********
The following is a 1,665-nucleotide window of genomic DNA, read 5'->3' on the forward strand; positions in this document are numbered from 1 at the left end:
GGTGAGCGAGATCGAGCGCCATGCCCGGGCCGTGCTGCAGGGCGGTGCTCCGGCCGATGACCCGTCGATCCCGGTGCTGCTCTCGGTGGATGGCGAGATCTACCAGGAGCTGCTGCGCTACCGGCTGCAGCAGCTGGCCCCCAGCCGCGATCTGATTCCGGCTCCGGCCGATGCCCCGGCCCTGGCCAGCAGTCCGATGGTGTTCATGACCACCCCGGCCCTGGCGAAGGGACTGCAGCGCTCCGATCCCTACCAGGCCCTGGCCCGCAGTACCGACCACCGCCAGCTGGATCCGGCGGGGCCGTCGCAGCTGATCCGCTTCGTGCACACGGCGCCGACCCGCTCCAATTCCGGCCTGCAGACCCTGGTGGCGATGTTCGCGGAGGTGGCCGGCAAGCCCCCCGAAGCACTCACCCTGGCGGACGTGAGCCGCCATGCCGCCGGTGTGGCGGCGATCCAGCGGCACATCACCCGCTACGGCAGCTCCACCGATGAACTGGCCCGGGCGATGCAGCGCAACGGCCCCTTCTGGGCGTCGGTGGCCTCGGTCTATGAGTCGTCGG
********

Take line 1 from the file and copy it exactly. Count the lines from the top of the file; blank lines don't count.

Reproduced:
The following is a 1,665-nucleotide window of genomic DNA, read 5'->3' on the forward strand; positions in this document are numbered from 1 at the left end: